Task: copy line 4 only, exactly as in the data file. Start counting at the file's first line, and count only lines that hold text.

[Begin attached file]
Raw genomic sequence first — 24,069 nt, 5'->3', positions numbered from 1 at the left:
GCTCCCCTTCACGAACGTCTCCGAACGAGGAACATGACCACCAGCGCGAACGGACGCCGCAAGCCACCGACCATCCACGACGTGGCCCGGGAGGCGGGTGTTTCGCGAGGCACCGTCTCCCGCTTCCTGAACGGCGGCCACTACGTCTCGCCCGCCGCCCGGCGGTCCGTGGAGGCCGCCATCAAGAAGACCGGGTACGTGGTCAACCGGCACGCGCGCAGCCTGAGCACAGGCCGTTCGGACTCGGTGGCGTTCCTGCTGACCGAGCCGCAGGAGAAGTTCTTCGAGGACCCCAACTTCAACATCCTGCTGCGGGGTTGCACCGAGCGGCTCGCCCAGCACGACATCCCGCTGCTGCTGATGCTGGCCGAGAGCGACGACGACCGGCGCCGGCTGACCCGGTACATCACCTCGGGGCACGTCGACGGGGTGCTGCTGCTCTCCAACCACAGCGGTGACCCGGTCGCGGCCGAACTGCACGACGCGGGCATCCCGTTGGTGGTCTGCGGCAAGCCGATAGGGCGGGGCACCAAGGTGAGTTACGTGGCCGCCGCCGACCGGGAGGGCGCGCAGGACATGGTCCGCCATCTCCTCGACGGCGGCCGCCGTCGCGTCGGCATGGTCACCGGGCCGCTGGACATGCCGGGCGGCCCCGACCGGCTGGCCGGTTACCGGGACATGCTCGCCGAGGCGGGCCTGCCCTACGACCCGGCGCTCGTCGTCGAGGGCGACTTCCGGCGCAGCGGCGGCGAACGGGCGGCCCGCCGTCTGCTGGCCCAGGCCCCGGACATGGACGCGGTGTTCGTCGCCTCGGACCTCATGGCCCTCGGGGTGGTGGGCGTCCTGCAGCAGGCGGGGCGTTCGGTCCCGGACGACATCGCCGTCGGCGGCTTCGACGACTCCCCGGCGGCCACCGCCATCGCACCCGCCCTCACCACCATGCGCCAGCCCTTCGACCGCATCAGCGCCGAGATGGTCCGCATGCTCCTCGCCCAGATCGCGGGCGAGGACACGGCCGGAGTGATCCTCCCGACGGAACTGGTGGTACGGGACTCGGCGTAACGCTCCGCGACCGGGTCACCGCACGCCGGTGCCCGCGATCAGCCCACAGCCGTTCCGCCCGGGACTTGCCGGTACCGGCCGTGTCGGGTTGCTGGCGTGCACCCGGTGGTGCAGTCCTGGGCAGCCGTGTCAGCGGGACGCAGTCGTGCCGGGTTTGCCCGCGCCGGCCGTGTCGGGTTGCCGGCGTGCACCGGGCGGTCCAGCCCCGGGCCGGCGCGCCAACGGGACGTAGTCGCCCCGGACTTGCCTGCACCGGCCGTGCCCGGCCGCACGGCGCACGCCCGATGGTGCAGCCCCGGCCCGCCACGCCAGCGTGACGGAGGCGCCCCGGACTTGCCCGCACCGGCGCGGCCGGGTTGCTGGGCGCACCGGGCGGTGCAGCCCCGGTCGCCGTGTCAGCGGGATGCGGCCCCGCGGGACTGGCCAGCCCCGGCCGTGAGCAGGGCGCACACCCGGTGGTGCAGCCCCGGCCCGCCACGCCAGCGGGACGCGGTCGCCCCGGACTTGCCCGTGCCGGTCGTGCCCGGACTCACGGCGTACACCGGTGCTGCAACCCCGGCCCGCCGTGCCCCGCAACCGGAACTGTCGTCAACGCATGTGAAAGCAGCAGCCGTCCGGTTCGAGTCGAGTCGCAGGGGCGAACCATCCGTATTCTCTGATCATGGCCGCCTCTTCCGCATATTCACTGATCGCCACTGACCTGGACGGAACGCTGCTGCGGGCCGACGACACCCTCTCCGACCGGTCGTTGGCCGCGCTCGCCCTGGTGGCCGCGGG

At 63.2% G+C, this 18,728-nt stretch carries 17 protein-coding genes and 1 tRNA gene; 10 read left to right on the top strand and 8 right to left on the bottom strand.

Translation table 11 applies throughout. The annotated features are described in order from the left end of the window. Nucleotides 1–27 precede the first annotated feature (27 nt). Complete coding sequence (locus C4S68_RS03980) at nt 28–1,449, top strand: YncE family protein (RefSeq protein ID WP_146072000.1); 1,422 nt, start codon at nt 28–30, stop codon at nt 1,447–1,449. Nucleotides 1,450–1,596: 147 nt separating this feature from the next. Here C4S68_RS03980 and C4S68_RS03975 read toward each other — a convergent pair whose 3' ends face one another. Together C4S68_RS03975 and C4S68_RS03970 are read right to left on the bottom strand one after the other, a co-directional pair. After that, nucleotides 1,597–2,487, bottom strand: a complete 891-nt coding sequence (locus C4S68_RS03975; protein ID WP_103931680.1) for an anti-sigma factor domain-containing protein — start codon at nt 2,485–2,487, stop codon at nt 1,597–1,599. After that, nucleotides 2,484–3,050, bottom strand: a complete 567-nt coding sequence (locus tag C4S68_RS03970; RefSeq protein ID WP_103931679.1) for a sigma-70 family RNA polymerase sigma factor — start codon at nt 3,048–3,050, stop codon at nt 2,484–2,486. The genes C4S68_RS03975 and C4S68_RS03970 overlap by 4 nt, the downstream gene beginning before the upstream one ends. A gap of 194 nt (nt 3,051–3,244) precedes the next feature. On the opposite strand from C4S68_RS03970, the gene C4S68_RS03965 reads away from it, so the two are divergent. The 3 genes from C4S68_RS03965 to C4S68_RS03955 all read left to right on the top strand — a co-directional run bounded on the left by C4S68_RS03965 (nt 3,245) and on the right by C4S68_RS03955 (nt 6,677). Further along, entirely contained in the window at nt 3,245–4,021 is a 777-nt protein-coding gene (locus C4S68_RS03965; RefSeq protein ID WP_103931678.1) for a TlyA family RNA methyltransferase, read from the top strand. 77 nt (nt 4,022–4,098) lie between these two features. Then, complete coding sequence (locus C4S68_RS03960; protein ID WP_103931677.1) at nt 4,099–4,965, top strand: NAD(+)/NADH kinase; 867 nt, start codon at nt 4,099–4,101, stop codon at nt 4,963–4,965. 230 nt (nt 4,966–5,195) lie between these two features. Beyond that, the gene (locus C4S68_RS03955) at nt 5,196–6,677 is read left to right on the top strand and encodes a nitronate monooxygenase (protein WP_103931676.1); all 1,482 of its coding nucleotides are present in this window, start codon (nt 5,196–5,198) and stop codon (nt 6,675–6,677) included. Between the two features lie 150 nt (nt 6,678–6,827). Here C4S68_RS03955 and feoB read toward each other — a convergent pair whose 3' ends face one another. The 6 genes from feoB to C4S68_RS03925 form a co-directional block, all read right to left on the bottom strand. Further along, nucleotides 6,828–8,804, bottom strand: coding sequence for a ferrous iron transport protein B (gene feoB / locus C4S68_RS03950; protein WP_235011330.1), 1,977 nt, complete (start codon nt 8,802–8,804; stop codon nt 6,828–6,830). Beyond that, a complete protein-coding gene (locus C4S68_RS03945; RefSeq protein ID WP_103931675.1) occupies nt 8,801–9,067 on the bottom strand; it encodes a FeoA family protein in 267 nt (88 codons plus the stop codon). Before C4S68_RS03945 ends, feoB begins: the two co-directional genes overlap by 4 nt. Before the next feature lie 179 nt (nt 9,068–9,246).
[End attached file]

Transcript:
Translation table 11 applies throughout. The annotated features are described in order from the left end of the window. Nucleotides 1–27 precede the first annotated feature (27 nt). Complete coding sequence (locus C4S68_RS03980) at nt 28–1,449, top strand: YncE family protein (RefSeq protein ID WP_146072000.1); 1,422 nt, start codon at nt 28–30, stop codon at nt 1,447–1,449. Nucleotides 1,450–1,596: 147 nt separating this feature from the next. Here C4S68_RS03980 and C4S68_RS03975 read toward each other — a convergent pair whose 3' ends face one another. Together C4S68_RS03975 and C4S68_RS03970 are read right to left on the bottom strand one after the other, a co-directional pair. After that, nucleotides 1,597–2,487, bottom strand: a complete 891-nt coding sequence (locus C4S68_RS03975; protein ID WP_103931680.1) for an anti-sigma factor domain-containing protein — start codon at nt 2,485–2,487, stop codon at nt 1,597–1,599. After that, nucleotides 2,484–3,050, bottom strand: a complete 567-nt coding sequence (locus tag C4S68_RS03970; RefSeq protein ID WP_103931679.1) for a sigma-70 family RNA polymerase sigma factor — start codon at nt 3,048–3,050, stop codon at nt 2,484–2,486. The genes C4S68_RS03975 and C4S68_RS03970 overlap by 4 nt, the downstream gene beginning before the upstream one ends. A gap of 194 nt (nt 3,051–3,244) precedes the next feature. On the opposite strand from C4S68_RS03970, the gene C4S68_RS03965 reads away from it, so the two are divergent. The 3 genes from C4S68_RS03965 to C4S68_RS03955 all read left to right on the top strand — a co-directional run bounded on the left by C4S68_RS03965 (nt 3,245) and on the right by C4S68_RS03955 (nt 6,677). Further along, entirely contained in the window at nt 3,245–4,021 is a 777-nt protein-coding gene (locus C4S68_RS03965; RefSeq protein ID WP_103931678.1) for a TlyA family RNA methyltransferase, read from the top strand. 77 nt (nt 4,022–4,098) lie between these two features. Then, complete coding sequence (locus C4S68_RS03960; protein ID WP_103931677.1) at nt 4,099–4,965, top strand: NAD(+)/NADH kinase; 867 nt, start codon at nt 4,099–4,101, stop codon at nt 4,963–4,965. 230 nt (nt 4,966–5,195) lie between these two features. Beyond that, the gene (locus C4S68_RS03955) at nt 5,196–6,677 is read left to right on the top strand and encodes a nitronate monooxygenase (protein WP_103931676.1); all 1,482 of its coding nucleotides are present in this window, start codon (nt 5,196–5,198) and stop codon (nt 6,675–6,677) included. Between the two features lie 150 nt (nt 6,678–6,827). Here C4S68_RS03955 and feoB read toward each other — a convergent pair whose 3' ends face one another. The 6 genes from feoB to C4S68_RS03925 form a co-directional block, all read right to left on the bottom strand. Further along, nucleotides 6,828–8,804, bottom strand: coding sequence for a ferrous iron transport protein B (gene feoB / locus C4S68_RS03950; protein WP_235011330.1), 1,977 nt, complete (start codon nt 8,802–8,804; stop codon nt 6,828–6,830). Beyond that, a complete protein-coding gene (locus C4S68_RS03945; RefSeq protein ID WP_103931675.1) occupies nt 8,801–9,067 on the bottom strand; it encodes a FeoA family protein in 267 nt (88 codons plus the stop codon). Before C4S68_RS03945 ends, feoB begins: the two co-directional genes overlap by 4 nt. Before the next feature lie 179 nt (nt 9,068–9,246).